David Cameron has said the world economy is at "a moment of danger" as a result of the eurozone crisis.
He told BBC political editor Nick Robinson there were "serious clouds on the horizon" and it was "absolutely vital" to stabilise the euro.
After that was done, he said, there must be "more on the growth front" in the UK to get the economy moving.
The PM also said safeguards were needed to protect UK interests if eurozone states begin closer integration.
As EU finance ministers meet in Luxembourg to discuss the eurozone crisis, Mr Cameron told the BBC: "I think it is a moment of danger.
"I think there are some very serious clouds on the horizon, chief amongst them is the problems in the eurozone where the French economy, the German economy have both stalled, and that is a real problem for the British economy.
"I think what we've got to do is line up the problems. Dealing with the eurozone, that's absolutely vital, then we've got to the look at the British economy and say look we've got a deficit reduction plan, that's good, that keeps our interest rates low, but we need more on the growth front."
Mr Cameron said he believed the chancellor's announcement on Monday about credit easing to help small businesses would make "a big difference".
As the eurozone economic crisis shows no sign of abating, some of its 17 members have been talking about greater fiscal union to bolster the single currency in future and support weaker members.
The PM said that while it was "logical" for countries using the single currency to move closer to a single economic policy, the UK and nine other EU states outside the eurozone would need "certain safeguards" to protect the single market.
"This is not some naive view that they go off on their way and we are intensely relaxed about it. There are safeguards we need and the Liberal Democrats completely agree with that," he said.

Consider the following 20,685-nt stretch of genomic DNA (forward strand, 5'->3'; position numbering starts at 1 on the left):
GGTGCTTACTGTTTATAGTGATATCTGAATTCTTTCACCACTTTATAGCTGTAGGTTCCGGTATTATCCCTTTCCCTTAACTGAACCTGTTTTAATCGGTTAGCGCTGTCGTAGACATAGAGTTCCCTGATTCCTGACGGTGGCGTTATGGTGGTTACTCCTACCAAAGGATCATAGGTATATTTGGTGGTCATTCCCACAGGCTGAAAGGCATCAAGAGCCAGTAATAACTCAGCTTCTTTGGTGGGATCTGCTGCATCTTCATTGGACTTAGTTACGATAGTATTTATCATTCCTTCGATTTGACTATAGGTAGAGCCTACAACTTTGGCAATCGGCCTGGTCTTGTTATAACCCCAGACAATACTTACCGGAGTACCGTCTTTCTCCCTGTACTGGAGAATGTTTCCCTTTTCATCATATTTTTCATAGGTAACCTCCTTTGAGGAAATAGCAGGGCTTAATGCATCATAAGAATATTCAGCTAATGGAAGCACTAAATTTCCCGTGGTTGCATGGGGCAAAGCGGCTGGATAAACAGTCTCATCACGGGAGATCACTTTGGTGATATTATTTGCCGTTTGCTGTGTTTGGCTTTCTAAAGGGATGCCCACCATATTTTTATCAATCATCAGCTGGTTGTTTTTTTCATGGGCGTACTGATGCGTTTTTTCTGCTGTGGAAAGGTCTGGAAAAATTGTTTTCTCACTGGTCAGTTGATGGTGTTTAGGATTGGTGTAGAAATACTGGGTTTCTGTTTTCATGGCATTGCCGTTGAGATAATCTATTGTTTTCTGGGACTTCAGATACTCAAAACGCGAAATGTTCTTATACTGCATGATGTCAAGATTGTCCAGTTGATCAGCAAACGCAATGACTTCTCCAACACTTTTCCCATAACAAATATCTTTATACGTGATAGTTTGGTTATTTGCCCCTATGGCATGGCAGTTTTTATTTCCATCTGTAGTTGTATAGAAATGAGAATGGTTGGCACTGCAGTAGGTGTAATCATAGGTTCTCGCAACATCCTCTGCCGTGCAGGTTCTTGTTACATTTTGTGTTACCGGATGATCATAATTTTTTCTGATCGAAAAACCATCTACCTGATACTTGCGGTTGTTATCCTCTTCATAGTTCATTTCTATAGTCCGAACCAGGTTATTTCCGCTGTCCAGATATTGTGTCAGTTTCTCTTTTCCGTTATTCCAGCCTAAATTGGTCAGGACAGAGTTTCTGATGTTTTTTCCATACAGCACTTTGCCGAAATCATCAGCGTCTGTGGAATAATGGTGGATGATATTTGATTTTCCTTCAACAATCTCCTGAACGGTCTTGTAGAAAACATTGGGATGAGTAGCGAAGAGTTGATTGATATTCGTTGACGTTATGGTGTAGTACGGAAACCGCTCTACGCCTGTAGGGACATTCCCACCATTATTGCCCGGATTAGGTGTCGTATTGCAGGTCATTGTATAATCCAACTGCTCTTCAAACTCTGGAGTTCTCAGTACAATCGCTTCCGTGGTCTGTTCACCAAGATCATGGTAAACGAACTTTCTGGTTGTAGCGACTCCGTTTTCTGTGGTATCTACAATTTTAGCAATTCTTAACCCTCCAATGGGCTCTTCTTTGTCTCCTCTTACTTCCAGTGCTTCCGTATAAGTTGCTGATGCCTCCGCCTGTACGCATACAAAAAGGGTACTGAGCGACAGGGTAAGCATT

Nick Robinson said the Treasury and Foreign Office were already discussing how to protect British interests, in areas such as the City of London and the single market, should there be a fundamental change in the shape of the EU.
Mr Cameron is also facing calls from many of his MPs for a significant shift to the UK's relationship with Europe. Some want the UK to claw back powers from the EU while others are seeking a referendum on the UK's membership.
The prime minister said: "We mustn't get ahead of ourselves.
"There will be quite a fundamental change down the track as the eurozone countries come together as I think they have to, to try and make this single currency... work."
He added: "Right now let's deal with the problems and the issues people care about most."
Deputy PM Nick Clegg, whose Liberal Democrats are the most pro-European of the three biggest UK parties, has said the eurozone crisis should not be used as a justification to radically alter the UK's relationship with the European Union.
But the deputy prime minister has warned that allowing eurozone states to act against the interests of other EU members would create a "divisive and weaker" Europe.
Amid growing calls for an "in-out" referendum about the UK's membership of the EU - and the prospect of a Commons debate on the issue later this year - Mr Cameron said he believed this was the wrong course of action.
"I don't think the choice the country really wants to address is 'in or out'," he told BBC Breakfast. "I think the choice people would like is 'actually can we stay in this organisation because it is vital for our trade and economic future but can we change it?"